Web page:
In defeating the grandfatherly Ken doll with the heart of a blood sucking vampire squid and his religiously radical running mate who claimed that a child conceived in the act of rape is a blessing from God, you might not want to gloat too much. To use a sports analogy, you did not so much win as the other guy lost. Even so, you never- in your entire life, have to run for public office again. What a weight off of your shoulders that must be!
Unmanned killer robot planes have convinced certain people that there is a better way of waging war.
But these drones have now made the United States as unpopular in places like Pakistan and Yemen as any nation has ever been in another. Making our nation hated does not make us safer. It endangers us.
These drone wars are not a reduction in war-making but an expansion. They're underway in nations the United States was not previously at war with. They're beginning to result in the addition of ground troops, the opposite result of the image we have in our heads of drones taking the place of ground troops.
Two "tipping points" related to climate change occurred in 2012. The earth's temperature increased more than the critical 2o Celsius, and climate change science deniers became a discredited minority of fossil fuel advocates. The eventual threat to life on earth by climate change is recognized, but the path to the end and the time involved is still at issue. The magnitude and projected consequences of climate change allow it to maintain possession of center stage, but there are other deadly players lurking in the wings that also threaten the life forms on the planet. There is every chance one may become the shortest path.
Here is my argument for the shortest path to the destruction of life.
On Saturday, December 15, the United Workers and the Maryland chapters of Physicians for a National Health Program and Healthcare-Now are launching the statewide campaign "Healthcare Is a Human Right Maryland." Local chapters have already been formed in Baltimore City and Ann Arundel, Calvert, Carroll, Frederick, Howard, and Montgomery counties. At the launch, members from across the state will share testimonies about the importance of fighting for universal health care and basic human rights. Leaders from Vermont's successful universal healthcare campaign will also be attendance. Over the last few months, local chapter members have organized healthcare teach-ins, hosted movie screenings, and surveyed hundreds of Marylanders about their personal struggles with the current healthcare system. A substantial majority of those surveyed believe healthcare is a human right and support the creation of a universal healthcare system.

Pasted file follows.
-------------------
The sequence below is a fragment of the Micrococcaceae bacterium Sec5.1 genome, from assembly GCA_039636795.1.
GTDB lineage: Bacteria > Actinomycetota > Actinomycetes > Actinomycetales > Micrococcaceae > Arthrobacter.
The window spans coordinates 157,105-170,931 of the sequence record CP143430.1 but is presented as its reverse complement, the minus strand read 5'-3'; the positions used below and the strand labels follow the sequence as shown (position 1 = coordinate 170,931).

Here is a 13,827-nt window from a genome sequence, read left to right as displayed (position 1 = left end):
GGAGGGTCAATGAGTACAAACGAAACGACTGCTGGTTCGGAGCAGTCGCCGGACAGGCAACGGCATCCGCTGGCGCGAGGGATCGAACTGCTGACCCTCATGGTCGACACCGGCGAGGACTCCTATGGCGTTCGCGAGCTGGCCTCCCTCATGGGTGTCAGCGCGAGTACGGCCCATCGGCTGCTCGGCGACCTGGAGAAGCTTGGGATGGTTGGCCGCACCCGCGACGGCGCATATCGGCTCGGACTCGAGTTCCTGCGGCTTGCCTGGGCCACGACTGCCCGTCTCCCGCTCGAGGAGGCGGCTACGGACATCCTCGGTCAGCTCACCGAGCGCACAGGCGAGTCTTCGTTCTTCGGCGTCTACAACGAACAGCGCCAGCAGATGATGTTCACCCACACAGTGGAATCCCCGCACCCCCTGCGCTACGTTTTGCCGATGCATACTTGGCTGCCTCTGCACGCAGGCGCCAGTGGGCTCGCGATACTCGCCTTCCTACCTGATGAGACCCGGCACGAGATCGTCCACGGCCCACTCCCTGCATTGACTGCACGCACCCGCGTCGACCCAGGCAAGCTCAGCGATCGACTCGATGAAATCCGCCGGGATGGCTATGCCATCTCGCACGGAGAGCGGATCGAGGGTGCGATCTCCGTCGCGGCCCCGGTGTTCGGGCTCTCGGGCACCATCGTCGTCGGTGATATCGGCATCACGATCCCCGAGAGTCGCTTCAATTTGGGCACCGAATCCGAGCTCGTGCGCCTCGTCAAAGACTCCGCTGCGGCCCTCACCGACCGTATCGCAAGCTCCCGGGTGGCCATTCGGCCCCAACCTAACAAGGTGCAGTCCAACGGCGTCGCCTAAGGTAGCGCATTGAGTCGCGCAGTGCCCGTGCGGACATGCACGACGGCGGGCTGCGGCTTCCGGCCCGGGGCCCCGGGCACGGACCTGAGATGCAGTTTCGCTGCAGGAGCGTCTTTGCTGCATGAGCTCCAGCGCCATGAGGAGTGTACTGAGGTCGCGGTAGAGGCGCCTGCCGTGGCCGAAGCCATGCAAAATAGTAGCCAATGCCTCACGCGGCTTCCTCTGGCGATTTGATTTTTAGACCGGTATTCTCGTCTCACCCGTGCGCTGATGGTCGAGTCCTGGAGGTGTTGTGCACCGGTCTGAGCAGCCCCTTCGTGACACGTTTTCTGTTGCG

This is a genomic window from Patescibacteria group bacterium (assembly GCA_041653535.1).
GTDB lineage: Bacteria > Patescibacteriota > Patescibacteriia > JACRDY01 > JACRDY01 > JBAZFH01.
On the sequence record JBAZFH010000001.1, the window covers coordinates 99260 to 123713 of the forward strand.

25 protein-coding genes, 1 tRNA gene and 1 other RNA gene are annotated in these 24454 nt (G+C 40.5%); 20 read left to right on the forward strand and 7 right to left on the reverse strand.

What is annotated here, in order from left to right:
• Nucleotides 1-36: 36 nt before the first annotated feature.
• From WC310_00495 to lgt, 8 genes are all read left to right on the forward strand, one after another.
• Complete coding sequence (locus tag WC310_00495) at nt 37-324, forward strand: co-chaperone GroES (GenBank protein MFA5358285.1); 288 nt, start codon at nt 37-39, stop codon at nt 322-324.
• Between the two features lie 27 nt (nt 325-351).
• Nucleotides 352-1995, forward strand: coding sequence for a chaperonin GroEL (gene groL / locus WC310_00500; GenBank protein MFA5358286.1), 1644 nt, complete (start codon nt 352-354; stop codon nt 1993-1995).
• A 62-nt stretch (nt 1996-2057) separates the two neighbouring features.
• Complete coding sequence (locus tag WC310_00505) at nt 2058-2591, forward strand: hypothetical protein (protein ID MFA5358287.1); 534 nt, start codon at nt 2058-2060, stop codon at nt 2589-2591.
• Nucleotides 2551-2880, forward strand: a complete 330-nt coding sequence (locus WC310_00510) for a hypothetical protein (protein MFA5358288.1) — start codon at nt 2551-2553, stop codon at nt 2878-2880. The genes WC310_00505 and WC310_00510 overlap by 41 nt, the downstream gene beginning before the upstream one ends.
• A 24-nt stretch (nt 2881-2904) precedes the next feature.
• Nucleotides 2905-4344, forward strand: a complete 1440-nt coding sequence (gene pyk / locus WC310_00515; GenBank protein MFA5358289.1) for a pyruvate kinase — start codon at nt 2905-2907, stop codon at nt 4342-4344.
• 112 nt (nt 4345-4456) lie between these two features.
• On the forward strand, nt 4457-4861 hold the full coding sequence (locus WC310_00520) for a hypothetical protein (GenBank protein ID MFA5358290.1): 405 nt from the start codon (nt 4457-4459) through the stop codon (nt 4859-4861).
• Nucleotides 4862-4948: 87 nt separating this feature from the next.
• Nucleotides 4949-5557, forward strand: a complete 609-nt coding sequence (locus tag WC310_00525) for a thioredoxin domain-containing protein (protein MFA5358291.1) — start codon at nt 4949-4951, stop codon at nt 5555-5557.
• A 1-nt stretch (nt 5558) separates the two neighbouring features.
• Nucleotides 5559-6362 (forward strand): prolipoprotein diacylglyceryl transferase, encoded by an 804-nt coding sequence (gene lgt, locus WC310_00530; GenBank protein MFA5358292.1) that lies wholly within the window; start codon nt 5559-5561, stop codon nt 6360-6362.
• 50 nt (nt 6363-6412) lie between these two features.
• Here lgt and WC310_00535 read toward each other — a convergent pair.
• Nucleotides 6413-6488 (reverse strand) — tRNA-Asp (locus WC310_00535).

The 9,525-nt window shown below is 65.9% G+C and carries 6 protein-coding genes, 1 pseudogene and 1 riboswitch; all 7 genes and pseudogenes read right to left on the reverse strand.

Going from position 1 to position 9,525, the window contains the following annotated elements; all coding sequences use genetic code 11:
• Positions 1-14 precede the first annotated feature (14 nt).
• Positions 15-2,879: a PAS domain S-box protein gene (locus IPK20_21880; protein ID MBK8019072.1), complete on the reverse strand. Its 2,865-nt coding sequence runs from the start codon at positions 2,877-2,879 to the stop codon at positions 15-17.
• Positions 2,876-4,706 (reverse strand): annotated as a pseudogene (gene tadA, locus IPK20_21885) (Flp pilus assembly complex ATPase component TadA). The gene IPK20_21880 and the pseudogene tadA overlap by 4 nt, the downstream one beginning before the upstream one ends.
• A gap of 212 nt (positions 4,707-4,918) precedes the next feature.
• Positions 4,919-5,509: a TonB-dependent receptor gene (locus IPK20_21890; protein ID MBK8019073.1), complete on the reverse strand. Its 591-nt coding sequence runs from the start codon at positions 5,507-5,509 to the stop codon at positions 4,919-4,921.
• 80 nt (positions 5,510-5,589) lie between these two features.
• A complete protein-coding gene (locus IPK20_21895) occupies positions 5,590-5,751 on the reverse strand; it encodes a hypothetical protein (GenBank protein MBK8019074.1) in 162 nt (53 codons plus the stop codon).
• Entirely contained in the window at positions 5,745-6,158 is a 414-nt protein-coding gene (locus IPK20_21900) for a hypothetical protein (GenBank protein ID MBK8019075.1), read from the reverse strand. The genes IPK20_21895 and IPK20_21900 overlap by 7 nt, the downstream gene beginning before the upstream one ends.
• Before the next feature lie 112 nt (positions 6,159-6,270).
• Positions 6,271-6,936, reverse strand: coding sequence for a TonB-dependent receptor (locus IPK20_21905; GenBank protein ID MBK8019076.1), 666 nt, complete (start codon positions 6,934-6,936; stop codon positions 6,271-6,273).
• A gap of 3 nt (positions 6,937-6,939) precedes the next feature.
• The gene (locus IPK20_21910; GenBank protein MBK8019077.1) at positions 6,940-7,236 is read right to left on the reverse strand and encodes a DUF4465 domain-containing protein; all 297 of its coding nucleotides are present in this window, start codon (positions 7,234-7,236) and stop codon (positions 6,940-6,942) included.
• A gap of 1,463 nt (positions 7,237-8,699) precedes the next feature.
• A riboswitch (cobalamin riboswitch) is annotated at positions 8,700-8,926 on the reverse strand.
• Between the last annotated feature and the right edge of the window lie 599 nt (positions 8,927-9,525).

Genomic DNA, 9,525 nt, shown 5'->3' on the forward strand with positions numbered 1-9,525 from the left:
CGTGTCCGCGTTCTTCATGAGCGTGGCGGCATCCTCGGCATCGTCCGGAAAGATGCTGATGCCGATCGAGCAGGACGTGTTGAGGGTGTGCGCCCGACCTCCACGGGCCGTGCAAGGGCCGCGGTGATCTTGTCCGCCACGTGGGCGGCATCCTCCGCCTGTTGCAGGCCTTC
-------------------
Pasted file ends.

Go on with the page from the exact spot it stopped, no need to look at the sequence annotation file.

Jeh Charles Johnson, General Counsel of the U.S. Department of Defense, on Friday admitted that murder by drone is not a form of law enforcement:
"Some legal scholars and commentators in our country brand the detention by the military of members of al Qaeda as 'indefinite detention without charges.' Some refer to targeted lethal force against known, identified individual members of al Qaeda as 'extrajudicial killing.'
ABC World News has done two pretty tough reports from Brian Ross on the horrible fire at the Tazreen garment factory in Bangladesh that killed 114 workers.
On November 25, Ross talked about the
shameful record, as previously reported by ABC News, of more than 600 garment factory fire deaths in Bangladesh over the last five years, a place of the cheapest labor in the world and some of the most deplorable conditions.